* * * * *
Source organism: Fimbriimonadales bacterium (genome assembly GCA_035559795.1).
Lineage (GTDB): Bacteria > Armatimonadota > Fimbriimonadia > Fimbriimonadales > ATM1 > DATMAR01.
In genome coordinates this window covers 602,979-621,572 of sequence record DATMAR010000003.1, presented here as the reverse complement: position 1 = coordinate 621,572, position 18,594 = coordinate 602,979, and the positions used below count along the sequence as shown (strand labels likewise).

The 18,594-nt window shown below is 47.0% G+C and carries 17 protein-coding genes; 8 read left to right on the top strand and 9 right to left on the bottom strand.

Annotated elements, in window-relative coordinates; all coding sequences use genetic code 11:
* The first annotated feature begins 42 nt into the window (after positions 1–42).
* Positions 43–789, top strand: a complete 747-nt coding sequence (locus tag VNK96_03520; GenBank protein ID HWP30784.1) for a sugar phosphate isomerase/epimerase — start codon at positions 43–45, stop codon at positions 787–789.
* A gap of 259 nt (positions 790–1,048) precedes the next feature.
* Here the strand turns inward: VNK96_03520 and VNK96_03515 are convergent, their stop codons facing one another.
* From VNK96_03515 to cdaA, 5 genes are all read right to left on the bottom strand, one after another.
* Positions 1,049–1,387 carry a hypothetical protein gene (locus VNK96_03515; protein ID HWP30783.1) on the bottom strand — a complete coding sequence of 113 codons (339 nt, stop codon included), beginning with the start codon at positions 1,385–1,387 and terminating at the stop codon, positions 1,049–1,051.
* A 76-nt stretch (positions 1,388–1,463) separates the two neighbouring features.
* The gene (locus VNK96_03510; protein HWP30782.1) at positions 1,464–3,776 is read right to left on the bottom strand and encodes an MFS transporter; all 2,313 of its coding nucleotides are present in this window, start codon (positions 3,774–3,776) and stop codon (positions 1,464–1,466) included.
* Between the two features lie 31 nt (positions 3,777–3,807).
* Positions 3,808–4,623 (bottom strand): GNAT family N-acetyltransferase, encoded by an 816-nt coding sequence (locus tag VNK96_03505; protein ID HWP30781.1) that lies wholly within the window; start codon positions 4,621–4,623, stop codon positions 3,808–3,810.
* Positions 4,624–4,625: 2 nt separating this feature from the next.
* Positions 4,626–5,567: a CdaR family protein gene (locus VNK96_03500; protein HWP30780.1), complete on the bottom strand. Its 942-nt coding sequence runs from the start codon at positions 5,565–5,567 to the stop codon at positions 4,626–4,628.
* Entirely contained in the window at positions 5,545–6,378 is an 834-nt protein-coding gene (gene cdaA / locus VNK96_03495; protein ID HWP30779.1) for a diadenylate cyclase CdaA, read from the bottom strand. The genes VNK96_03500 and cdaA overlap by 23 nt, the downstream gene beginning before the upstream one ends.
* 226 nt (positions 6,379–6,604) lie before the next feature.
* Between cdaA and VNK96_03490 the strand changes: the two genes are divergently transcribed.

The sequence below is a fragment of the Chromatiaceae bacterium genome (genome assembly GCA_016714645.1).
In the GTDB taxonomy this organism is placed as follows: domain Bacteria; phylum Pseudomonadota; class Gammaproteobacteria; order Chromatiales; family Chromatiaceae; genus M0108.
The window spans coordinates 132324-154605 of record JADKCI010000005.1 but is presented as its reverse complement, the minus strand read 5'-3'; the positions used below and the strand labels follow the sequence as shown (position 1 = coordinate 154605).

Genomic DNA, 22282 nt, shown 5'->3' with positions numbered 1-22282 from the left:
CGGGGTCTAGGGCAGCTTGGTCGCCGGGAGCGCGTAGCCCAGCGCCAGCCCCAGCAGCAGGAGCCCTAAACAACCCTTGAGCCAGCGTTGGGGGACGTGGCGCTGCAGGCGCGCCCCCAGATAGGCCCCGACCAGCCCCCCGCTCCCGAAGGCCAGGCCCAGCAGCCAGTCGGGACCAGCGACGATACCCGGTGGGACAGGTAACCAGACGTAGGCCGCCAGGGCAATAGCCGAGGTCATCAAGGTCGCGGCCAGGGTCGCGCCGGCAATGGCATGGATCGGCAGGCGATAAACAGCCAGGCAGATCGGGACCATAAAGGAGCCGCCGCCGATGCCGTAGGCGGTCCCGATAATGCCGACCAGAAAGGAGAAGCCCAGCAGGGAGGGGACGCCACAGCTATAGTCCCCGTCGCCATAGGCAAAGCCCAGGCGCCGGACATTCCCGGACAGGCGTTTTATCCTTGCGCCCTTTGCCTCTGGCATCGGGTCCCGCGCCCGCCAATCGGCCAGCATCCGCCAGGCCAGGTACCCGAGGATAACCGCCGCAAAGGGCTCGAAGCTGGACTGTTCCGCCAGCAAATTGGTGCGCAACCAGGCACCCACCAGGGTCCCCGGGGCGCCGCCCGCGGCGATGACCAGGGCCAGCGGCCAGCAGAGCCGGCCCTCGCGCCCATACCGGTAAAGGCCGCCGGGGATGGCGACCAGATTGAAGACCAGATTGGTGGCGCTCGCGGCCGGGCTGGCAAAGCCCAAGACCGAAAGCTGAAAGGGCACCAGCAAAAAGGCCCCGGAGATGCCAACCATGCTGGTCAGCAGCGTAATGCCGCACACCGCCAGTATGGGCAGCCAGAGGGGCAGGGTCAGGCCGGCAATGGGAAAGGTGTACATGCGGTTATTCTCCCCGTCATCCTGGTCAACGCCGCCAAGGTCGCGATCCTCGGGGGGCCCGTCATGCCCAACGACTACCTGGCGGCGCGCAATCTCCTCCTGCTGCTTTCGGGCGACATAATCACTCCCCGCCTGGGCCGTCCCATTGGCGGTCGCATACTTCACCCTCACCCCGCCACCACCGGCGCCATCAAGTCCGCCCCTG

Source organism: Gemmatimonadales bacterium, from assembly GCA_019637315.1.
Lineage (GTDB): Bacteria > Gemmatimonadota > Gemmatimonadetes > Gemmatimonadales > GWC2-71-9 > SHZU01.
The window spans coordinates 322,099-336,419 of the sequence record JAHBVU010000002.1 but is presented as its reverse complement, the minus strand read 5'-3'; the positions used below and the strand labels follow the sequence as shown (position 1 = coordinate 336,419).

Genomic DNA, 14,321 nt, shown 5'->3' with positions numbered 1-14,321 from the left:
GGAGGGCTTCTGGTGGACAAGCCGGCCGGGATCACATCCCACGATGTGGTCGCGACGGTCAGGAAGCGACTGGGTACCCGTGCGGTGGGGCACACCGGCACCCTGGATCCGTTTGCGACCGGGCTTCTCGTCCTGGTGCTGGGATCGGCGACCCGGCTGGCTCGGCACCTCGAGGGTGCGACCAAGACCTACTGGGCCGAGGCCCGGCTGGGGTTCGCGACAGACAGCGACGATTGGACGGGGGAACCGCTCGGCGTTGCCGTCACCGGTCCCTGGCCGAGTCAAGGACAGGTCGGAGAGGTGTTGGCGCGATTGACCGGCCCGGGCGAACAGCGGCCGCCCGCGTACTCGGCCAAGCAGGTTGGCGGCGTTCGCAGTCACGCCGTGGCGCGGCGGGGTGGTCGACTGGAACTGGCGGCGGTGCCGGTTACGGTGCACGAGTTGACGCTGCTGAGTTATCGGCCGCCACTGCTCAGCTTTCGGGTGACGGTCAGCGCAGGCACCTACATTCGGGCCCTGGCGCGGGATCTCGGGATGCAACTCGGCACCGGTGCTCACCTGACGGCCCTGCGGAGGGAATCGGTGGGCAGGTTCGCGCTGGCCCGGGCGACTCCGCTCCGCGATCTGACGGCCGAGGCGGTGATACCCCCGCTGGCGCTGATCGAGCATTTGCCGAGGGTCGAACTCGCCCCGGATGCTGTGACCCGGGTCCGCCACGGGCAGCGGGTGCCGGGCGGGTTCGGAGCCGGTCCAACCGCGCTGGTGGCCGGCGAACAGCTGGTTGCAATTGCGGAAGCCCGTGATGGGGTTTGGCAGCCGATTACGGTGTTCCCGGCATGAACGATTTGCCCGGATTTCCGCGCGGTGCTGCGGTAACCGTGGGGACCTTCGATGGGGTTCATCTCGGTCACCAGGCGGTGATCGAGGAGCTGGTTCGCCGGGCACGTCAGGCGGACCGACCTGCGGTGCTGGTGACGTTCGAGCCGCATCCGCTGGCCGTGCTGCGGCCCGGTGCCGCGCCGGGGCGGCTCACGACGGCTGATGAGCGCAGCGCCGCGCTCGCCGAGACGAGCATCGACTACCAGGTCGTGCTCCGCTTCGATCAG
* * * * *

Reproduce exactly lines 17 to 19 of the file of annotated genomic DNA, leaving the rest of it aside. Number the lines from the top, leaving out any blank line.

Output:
* Positions 4,626–5,567: a CdaR family protein gene (locus VNK96_03500; protein HWP30780.1), complete on the bottom strand. Its 942-nt coding sequence runs from the start codon at positions 5,565–5,567 to the stop codon at positions 4,626–4,628.
* Entirely contained in the window at positions 5,545–6,378 is an 834-nt protein-coding gene (gene cdaA / locus VNK96_03495; protein ID HWP30779.1) for a diadenylate cyclase CdaA, read from the bottom strand. The genes VNK96_03500 and cdaA overlap by 23 nt, the downstream gene beginning before the upstream one ends.
* 226 nt (positions 6,379–6,604) lie before the next feature.